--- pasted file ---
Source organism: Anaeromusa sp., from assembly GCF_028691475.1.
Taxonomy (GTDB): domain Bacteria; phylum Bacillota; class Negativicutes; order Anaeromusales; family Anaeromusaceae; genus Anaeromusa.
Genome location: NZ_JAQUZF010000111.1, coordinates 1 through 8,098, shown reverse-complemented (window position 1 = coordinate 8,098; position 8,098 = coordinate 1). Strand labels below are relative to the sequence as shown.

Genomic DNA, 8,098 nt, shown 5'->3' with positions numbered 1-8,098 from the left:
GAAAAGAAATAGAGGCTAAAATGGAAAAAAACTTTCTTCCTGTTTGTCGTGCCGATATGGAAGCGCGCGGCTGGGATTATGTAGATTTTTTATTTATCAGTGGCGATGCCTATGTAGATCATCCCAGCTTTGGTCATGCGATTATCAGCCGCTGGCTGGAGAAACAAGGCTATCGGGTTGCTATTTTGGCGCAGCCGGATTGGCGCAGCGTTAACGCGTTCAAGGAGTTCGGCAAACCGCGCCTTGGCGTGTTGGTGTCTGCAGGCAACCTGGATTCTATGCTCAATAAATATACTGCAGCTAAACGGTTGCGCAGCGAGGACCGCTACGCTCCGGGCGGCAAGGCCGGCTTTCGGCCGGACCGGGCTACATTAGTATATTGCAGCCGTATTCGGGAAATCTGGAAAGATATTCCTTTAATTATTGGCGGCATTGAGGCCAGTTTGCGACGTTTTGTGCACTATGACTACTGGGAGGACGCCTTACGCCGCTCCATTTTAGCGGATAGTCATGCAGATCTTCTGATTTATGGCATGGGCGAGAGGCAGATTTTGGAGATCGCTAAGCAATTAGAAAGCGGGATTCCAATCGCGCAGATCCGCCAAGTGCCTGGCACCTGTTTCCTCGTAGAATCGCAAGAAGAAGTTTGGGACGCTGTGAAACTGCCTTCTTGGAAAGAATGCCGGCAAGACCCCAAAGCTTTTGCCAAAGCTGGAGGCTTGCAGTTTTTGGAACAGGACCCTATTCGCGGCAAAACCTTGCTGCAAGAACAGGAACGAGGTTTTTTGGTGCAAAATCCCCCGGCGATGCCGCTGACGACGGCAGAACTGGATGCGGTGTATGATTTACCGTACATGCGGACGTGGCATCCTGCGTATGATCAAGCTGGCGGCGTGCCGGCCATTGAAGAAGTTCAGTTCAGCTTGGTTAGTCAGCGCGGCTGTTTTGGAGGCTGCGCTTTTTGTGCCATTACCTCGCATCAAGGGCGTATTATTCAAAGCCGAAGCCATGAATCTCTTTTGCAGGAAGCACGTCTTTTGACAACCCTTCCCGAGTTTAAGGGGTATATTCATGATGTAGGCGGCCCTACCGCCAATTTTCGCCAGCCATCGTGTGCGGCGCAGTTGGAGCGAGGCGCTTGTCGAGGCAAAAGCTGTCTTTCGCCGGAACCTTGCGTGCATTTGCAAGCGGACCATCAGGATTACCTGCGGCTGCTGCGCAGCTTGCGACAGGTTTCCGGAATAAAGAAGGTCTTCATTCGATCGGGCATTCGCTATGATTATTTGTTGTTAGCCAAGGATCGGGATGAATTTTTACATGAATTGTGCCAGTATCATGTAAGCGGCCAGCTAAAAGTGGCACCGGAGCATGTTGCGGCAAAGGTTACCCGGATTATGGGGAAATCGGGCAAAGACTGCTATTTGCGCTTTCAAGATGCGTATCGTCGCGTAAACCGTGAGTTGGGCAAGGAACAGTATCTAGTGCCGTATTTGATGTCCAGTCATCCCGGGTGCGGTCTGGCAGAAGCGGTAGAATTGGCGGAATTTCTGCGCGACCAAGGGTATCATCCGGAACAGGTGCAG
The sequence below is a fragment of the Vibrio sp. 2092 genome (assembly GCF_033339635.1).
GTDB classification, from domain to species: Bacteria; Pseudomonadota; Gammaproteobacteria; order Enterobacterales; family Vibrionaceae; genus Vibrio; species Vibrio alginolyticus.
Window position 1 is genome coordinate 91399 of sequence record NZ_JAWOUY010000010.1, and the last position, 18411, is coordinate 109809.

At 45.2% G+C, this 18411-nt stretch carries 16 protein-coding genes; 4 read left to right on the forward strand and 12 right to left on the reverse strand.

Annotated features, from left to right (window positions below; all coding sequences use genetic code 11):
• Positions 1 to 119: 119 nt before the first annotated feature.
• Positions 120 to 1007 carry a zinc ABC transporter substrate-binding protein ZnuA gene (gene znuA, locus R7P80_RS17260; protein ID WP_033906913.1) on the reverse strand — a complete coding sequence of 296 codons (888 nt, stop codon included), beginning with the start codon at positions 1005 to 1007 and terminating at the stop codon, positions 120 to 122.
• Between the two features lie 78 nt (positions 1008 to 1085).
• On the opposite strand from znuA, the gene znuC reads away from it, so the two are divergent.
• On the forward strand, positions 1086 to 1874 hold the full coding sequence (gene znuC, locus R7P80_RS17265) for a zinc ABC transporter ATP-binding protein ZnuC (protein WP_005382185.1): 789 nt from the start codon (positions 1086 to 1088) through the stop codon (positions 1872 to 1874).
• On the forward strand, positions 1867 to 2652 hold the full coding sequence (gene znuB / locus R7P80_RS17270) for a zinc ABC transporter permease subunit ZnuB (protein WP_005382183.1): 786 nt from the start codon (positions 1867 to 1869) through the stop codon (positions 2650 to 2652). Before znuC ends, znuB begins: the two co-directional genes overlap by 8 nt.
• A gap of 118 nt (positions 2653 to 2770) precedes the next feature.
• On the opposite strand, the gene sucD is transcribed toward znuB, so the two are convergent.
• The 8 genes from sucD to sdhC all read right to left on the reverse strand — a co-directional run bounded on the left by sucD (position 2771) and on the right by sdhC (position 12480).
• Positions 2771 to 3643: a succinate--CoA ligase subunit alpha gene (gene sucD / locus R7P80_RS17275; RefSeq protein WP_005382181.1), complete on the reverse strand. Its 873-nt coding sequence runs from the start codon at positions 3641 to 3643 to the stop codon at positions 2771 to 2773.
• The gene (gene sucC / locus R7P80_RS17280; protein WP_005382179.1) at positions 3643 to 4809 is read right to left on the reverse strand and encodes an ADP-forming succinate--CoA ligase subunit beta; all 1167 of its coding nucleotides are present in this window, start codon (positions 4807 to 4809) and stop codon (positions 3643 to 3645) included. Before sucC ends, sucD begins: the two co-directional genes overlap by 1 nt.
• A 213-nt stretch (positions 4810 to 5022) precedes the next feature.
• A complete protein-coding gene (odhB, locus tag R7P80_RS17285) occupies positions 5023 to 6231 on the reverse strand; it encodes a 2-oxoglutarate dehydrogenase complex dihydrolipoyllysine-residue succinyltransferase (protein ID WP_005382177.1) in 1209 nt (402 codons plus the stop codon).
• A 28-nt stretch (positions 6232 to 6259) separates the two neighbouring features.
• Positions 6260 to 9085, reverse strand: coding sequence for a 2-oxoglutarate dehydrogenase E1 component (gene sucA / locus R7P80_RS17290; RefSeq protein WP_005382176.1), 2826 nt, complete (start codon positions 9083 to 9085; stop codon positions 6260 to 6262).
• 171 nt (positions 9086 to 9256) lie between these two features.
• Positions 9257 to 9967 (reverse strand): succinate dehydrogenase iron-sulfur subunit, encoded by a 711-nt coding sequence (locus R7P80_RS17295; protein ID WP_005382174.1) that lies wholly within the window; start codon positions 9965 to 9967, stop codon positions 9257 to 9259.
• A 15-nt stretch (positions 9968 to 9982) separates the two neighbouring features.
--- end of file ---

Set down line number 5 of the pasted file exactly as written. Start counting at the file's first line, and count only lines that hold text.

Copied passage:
GAAAAGAAATAGAGGCTAAAATGGAAAAAAACTTTCTTCCTGTTTGTCGTGCCGATATGGAAGCGCGCGGCTGGGATTATGTAGATTTTTTATTTATCAGTGGCGATGCCTATGTAGATCATCCCAGCTTTGGTCATGCGATTATCAGCCGCTGGCTGGAGAAACAAGGCTATCGGGTTGCTATTTTGGCGCAGCCGGATTGGCGCAGCGTTAACGCGTTCAAGGAGTTCGGCAAACCGCGCCTTGGCGTGTTGGTGTCTGCAGGCAACCTGGATTCTATGCTCAATAAATATACTGCAGCTAAACGGTTGCGCAGCGAGGACCGCTACGCTCCGGGCGGCAAGGCCGGCTTTCGGCCGGACCGGGCTACATTAGTATATTGCAGCCGTATTCGGGAAATCTGGAAAGATATTCCTTTAATTATTGGCGGCATTGAGGCCAGTTTGCGACGTTTTGTGCACTATGACTACTGGGAGGACGCCTTACGCCGCTCCATTTTAGCGGATAGTCATGCAGATCTTCTGATTTATGGCATGGGCGAGAGGCAGATTTTGGAGATCGCTAAGCAATTAGAAAGCGGGATTCCAATCGCGCAGATCCGCCAAGTGCCTGGCACCTGTTTCCTCGTAGAATCGCAAGAAGAAGTTTGGGACGCTGTGAAACTGCCTTCTTGGAAAGAATGCCGGCAAGACCCCAAAGCTTTTGCCAAAGCTGGAGGCTTGCAGTTTTTGGAACAGGACCCTATTCGCGGCAAAACCTTGCTGCAAGAACAGGAACGAGGTTTTTTGGTGCAAAATCCCCCGGCGATGCCGCTGACGACGGCAGAACTGGATGCGGTGTATGATTTACCGTACATGCGGACGTGGCATCCTGCGTATGATCAAGCTGGCGGCGTGCCGGCCATTGAAGAAGTTCAGTTCAGCTTGGTTAGTCAGCGCGGCTGTTTTGGAGGCTGCGCTTTTTGTGCCATTACCTCGCATCAAGGGCGTATTATTCAAAGCCGAAGCCATGAATCTCTTTTGCAGGAAGCACGTCTTTTGACAACCCTTCCCGAGTTTAAGGGGTATATTCATGATGTAGGCGGCCCTACCGCCAATTTTCGCCAGCCATCGTGTGCGGCGCAGTTGGAGCGAGGCGCTTGTCGAGGCAAAAGCTGTCTTTCGCCGGAACCTTGCGTGCATTTGCAAGCGGACCATCAGGATTACCTGCGGCTGCTGCGCAGCTTGCGACAGGTTTCCGGAATAAAGAAGGTCTTCATTCGATCGGGCATTCGCTATGATTATTTGTTGTTAGCCAAGGATCGGGATGAATTTTTACATGAATTGTGCCAGTATCATGTAAGCGGCCAGCTAAAAGTGGCACCGGAGCATGTTGCGGCAAAGGTTACCCGGATTATGGGGAAATCGGGCAAAGACTGCTATTTGCGCTTTCAAGATGCGTATCGTCGCGTAAACCGTGAGTTGGGCAAGGAACAGTATCTAGTGCCGTATTTGATGTCCAGTCATCCCGGGTGCGGTCTGGCAGAAGCGGTAGAATTGGCGGAATTTCTGCGCGACCAAGGGTATCATCCGGAACAGGTGCAG